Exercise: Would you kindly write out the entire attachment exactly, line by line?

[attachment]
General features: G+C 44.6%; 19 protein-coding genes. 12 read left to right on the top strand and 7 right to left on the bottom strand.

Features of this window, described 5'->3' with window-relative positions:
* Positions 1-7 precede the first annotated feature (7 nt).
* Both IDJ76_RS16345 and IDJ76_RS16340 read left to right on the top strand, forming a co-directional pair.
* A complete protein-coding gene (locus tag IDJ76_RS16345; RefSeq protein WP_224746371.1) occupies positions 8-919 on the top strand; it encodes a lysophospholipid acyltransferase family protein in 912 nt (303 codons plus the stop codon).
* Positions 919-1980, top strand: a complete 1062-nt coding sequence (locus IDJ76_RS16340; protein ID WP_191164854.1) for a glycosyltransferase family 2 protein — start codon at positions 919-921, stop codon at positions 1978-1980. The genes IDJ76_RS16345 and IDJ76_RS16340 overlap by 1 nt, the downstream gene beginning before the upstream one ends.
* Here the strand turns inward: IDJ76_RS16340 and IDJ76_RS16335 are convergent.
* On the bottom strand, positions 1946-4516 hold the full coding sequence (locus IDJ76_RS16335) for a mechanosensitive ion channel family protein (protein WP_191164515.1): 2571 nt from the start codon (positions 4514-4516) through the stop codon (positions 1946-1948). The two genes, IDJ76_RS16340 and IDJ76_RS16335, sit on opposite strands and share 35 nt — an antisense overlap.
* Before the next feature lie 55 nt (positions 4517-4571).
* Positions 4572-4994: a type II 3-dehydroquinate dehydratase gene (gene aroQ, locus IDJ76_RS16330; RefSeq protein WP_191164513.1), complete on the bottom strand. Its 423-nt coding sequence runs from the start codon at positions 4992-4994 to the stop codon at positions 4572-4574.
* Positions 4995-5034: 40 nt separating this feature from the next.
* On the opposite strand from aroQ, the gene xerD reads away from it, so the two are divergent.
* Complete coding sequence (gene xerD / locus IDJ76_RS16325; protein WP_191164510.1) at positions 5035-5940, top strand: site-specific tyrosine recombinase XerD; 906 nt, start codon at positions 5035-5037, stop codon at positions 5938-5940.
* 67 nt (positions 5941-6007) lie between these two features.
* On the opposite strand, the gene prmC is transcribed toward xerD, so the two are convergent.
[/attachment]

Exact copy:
General features: G+C 44.6%; 19 protein-coding genes. 12 read left to right on the top strand and 7 right to left on the bottom strand.

Features of this window, described 5'->3' with window-relative positions:
* Positions 1-7 precede the first annotated feature (7 nt).
* Both IDJ76_RS16345 and IDJ76_RS16340 read left to right on the top strand, forming a co-directional pair.
* A complete protein-coding gene (locus tag IDJ76_RS16345; RefSeq protein WP_224746371.1) occupies positions 8-919 on the top strand; it encodes a lysophospholipid acyltransferase family protein in 912 nt (303 codons plus the stop codon).
* Positions 919-1980, top strand: a complete 1062-nt coding sequence (locus IDJ76_RS16340; protein ID WP_191164854.1) for a glycosyltransferase family 2 protein — start codon at positions 919-921, stop codon at positions 1978-1980. The genes IDJ76_RS16345 and IDJ76_RS16340 overlap by 1 nt, the downstream gene beginning before the upstream one ends.
* Here the strand turns inward: IDJ76_RS16340 and IDJ76_RS16335 are convergent.
* On the bottom strand, positions 1946-4516 hold the full coding sequence (locus IDJ76_RS16335) for a mechanosensitive ion channel family protein (protein WP_191164515.1): 2571 nt from the start codon (positions 4514-4516) through the stop codon (positions 1946-1948). The two genes, IDJ76_RS16340 and IDJ76_RS16335, sit on opposite strands and share 35 nt — an antisense overlap.
* Before the next feature lie 55 nt (positions 4517-4571).
* Positions 4572-4994: a type II 3-dehydroquinate dehydratase gene (gene aroQ, locus IDJ76_RS16330; RefSeq protein WP_191164513.1), complete on the bottom strand. Its 423-nt coding sequence runs from the start codon at positions 4992-4994 to the stop codon at positions 4572-4574.
* Positions 4995-5034: 40 nt separating this feature from the next.
* On the opposite strand from aroQ, the gene xerD reads away from it, so the two are divergent.
* Complete coding sequence (gene xerD / locus IDJ76_RS16325; protein WP_191164510.1) at positions 5035-5940, top strand: site-specific tyrosine recombinase XerD; 906 nt, start codon at positions 5035-5037, stop codon at positions 5938-5940.
* 67 nt (positions 5941-6007) lie between these two features.
* On the opposite strand, the gene prmC is transcribed toward xerD, so the two are convergent.